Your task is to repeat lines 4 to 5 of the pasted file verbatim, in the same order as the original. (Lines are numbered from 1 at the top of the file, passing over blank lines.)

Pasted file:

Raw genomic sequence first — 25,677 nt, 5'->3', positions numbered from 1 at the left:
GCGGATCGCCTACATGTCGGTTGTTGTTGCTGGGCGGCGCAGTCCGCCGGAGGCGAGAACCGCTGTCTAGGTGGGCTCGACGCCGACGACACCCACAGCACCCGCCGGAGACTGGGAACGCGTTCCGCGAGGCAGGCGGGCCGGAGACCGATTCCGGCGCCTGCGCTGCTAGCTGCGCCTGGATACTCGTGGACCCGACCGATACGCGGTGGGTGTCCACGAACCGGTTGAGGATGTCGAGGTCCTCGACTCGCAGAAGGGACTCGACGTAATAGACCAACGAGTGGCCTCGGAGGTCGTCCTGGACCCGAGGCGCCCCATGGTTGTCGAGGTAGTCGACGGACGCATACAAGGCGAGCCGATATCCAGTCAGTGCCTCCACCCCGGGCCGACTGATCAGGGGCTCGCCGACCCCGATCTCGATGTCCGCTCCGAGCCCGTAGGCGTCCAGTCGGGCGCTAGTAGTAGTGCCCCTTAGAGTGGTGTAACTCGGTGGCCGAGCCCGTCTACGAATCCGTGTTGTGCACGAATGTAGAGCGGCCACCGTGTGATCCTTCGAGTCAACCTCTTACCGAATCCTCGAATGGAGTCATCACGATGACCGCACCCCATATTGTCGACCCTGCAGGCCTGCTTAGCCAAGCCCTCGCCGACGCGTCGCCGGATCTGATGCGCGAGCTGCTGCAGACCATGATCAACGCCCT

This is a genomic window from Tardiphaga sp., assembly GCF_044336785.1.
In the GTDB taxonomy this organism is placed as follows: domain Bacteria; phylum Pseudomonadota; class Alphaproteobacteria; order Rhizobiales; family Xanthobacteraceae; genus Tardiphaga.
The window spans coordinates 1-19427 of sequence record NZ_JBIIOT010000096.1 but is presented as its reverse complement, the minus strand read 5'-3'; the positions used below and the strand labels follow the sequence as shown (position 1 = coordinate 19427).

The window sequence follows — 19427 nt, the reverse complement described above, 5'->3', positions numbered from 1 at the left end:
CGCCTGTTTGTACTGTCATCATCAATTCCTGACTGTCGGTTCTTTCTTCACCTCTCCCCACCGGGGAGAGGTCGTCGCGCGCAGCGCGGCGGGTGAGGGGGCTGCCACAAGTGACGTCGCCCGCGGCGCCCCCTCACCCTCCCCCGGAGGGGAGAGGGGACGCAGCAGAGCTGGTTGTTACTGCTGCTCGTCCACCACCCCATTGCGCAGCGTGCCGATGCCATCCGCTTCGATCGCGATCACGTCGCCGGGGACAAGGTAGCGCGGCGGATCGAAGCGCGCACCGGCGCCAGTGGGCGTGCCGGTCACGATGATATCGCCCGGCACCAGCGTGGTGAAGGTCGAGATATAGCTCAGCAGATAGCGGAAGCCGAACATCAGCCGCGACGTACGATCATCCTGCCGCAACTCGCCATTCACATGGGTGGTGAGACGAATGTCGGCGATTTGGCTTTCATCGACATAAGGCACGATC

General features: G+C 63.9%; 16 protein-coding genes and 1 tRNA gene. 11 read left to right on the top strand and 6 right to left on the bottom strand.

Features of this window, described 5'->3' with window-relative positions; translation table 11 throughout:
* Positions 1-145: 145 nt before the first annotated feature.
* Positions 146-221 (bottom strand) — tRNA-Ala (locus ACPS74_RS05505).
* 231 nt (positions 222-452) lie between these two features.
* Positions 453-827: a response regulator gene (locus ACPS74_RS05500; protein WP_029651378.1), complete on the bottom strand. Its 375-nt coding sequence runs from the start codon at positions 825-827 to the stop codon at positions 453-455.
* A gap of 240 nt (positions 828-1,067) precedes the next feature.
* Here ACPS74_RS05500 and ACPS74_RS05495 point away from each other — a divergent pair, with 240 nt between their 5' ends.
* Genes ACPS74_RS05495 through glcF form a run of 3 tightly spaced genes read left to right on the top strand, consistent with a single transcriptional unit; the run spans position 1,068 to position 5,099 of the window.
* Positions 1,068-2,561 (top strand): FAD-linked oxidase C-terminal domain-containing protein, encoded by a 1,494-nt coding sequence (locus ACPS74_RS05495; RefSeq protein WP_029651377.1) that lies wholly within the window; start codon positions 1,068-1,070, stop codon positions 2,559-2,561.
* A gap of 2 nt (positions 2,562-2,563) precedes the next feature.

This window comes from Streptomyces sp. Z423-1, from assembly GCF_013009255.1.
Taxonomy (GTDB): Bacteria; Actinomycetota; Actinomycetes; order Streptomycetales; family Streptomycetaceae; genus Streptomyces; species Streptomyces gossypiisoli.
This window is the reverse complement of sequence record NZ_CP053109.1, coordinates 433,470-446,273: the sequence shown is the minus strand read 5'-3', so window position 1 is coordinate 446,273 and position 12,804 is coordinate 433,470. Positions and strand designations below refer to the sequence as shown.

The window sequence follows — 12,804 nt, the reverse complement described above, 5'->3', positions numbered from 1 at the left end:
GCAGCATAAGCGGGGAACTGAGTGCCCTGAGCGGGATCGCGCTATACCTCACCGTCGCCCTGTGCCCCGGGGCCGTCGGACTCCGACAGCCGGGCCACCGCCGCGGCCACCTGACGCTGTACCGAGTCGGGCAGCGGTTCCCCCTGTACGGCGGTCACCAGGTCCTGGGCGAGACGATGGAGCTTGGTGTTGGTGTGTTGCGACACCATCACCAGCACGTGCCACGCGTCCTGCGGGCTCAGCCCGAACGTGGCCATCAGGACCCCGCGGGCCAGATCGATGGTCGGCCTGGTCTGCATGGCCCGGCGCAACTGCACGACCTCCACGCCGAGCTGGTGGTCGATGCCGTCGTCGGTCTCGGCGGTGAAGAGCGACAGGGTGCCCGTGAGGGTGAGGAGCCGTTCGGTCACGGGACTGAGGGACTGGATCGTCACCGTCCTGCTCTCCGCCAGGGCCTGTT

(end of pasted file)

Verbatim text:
In the GTDB taxonomy this organism is placed as follows: domain Bacteria; phylum Pseudomonadota; class Alphaproteobacteria; order Rhizobiales; family Xanthobacteraceae; genus Tardiphaga.
The window spans coordinates 1-19427 of sequence record NZ_JBIIOT010000096.1 but is presented as its reverse complement, the minus strand read 5'-3'; the positions used below and the strand labels follow the sequence as shown (position 1 = coordinate 19427).